December 21, 2014

Kanban Case Study : The saga of production release and regression testing

Kanban Board
Kanban has always helped me to align team towards one specific goal - MAKE CUSTOMER HAPPY! I was helping IS team of large Engineering Company to deploy organization wide Project Management and Quality Audit System. The DevOps team responsible for implementing Project Management tool received frequent inputs/ feedback from Quality Team spread across 3 locations. There was no formal process to track the input(s)/ feedback and it was tracked via eMail. This led to chaos and uneven resource utilization. There were frequent occasions where only part of the configuration/development was released to production leading to huge rework. This also caused frustration for the customer. A physical Kanban model was implemented which reduced the production deployment time by 66%. The average deployment errors were reduced to 2 from 7.


Project: Implementation of Project Management and Quality Monitoring across Organization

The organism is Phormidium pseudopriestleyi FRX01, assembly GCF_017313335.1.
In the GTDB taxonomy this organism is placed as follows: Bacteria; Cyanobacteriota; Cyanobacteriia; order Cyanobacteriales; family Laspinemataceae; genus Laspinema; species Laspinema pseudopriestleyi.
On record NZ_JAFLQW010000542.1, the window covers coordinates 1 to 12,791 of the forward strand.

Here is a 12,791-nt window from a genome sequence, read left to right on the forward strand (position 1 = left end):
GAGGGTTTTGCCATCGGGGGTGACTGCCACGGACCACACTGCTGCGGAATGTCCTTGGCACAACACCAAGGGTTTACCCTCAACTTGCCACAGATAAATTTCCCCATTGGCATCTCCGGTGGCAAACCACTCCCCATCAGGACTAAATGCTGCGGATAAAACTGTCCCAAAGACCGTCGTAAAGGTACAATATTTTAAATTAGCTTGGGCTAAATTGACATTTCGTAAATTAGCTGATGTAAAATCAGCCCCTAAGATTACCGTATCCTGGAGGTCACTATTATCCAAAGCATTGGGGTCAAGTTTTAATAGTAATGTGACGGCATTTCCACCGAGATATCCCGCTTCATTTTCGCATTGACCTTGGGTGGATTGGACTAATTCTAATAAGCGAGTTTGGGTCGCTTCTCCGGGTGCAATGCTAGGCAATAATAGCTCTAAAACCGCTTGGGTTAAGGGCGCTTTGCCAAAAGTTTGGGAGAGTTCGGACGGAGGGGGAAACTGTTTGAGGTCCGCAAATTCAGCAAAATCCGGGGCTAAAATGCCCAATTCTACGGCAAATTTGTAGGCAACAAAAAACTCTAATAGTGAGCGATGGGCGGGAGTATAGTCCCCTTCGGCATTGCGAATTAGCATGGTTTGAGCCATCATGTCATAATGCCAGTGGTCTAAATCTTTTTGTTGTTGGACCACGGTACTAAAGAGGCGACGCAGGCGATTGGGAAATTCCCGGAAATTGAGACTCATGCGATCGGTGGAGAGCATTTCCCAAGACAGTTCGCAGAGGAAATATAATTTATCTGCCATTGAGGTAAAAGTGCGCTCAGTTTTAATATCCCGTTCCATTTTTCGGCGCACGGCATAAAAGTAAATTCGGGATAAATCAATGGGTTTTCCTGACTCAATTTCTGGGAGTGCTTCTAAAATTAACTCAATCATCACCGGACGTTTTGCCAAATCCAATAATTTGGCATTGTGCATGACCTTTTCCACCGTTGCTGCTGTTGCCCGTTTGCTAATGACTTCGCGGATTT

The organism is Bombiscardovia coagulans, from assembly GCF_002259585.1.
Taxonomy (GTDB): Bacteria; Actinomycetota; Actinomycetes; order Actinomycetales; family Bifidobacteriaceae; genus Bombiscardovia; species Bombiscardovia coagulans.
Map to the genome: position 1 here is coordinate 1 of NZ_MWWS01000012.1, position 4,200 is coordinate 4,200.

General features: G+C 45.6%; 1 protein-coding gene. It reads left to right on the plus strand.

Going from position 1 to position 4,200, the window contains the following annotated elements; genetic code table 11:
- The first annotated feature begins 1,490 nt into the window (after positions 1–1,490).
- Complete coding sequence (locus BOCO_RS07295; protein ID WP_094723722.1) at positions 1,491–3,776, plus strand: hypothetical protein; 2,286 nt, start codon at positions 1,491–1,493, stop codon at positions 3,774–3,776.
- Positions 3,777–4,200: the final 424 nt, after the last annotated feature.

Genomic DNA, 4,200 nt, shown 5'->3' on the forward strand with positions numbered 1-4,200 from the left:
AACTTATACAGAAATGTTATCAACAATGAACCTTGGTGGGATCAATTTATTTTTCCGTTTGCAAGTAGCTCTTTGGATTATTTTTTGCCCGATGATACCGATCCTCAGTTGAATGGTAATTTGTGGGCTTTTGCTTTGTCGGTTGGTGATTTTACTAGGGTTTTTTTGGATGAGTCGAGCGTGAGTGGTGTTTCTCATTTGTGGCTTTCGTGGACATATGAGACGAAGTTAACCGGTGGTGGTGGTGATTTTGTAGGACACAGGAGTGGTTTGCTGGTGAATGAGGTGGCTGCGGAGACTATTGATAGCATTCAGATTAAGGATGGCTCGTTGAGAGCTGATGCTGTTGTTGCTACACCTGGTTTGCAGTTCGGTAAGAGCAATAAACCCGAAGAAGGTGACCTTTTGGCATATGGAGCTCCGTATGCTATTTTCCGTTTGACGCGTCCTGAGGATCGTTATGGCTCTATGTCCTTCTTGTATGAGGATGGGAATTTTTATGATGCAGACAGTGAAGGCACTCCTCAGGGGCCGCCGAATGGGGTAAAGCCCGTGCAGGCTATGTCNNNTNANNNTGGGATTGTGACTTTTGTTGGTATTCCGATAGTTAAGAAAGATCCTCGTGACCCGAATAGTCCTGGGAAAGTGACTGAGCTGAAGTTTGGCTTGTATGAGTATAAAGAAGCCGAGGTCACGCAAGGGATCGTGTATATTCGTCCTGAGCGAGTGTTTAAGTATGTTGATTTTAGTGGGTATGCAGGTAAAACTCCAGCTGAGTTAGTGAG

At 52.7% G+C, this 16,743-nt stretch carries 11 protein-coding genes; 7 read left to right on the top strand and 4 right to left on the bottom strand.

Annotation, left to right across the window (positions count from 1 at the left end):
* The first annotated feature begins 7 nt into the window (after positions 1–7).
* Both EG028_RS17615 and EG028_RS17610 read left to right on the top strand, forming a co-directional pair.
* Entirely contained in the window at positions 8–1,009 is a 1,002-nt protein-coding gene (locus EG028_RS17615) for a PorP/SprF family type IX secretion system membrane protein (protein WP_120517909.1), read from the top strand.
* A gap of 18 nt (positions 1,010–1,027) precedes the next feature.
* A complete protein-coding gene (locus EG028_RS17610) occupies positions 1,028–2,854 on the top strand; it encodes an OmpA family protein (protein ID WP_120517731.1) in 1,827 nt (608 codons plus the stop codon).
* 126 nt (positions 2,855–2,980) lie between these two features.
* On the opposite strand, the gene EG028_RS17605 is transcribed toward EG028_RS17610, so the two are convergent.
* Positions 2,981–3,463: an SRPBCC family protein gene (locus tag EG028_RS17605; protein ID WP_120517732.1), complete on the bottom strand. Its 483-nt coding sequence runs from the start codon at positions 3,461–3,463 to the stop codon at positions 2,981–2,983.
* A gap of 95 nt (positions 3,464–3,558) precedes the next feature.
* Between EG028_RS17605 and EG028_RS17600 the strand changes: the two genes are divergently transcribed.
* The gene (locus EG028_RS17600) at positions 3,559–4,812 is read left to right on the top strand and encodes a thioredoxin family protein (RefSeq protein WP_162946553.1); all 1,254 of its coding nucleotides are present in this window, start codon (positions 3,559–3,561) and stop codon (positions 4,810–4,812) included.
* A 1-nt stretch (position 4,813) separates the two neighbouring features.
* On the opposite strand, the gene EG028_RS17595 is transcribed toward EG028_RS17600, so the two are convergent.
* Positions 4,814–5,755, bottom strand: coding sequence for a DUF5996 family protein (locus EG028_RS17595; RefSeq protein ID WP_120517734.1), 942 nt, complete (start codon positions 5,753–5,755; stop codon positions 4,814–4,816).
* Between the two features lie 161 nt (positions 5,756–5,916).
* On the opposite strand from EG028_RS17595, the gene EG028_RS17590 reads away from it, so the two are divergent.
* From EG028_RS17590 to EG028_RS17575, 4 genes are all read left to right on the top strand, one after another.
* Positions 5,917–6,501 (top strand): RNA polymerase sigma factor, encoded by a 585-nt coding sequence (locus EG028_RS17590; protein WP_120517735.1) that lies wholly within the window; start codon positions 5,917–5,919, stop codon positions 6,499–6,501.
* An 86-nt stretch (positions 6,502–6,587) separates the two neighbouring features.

Duration: 24 Months
Project Sponsor: Quality Team
Stakeholders: Quality Team, Operations' Team, IS Team (DevOps)
Team Profile: 8 members with average 2 years of experience in DevOps
Objective of Project:
1) Implement Enterprise wide solution to capture accurate data for Quality Audits
2) Monitor Improve operational efficiency of the organization
3) Reduce billing leakage in case of T&M projects

The Organization primarily comprised of two category of teams:
1) Software Development(SD) - Primarily responsible for design and development of Hardware + Software products used in various electronic components in Automobile, Aerospace, Medical Equipment and Locomotives.
2) Engineering Work (EW) - Primarily responsible for design and POC validation of mechanical parts used in manufacturing.

Img1: Stakeholders for providing inputs to Project

Quality Team:
There were two quality teams for each group: 1) Process Definition 2) Quality Metrics Group
There was no separate Operations team for Software Development (SD) and Engineering Work (EW). Operations team had to provide inputs required for Operational Metrics.
DevOps Team:
The DevOps team worked in a War Room with an old white board and a Projector. The DevOps team was responsible for implementing Project Management and Quality Monitoring tool across the Organization. It received inputs from Operations and Quality Team. So as opposed to standard perception of moving releases to production, the DevOps team was also made responsible to test the releases, do product configurations and work as a coordinating team between the internal stakeholders and Vendor.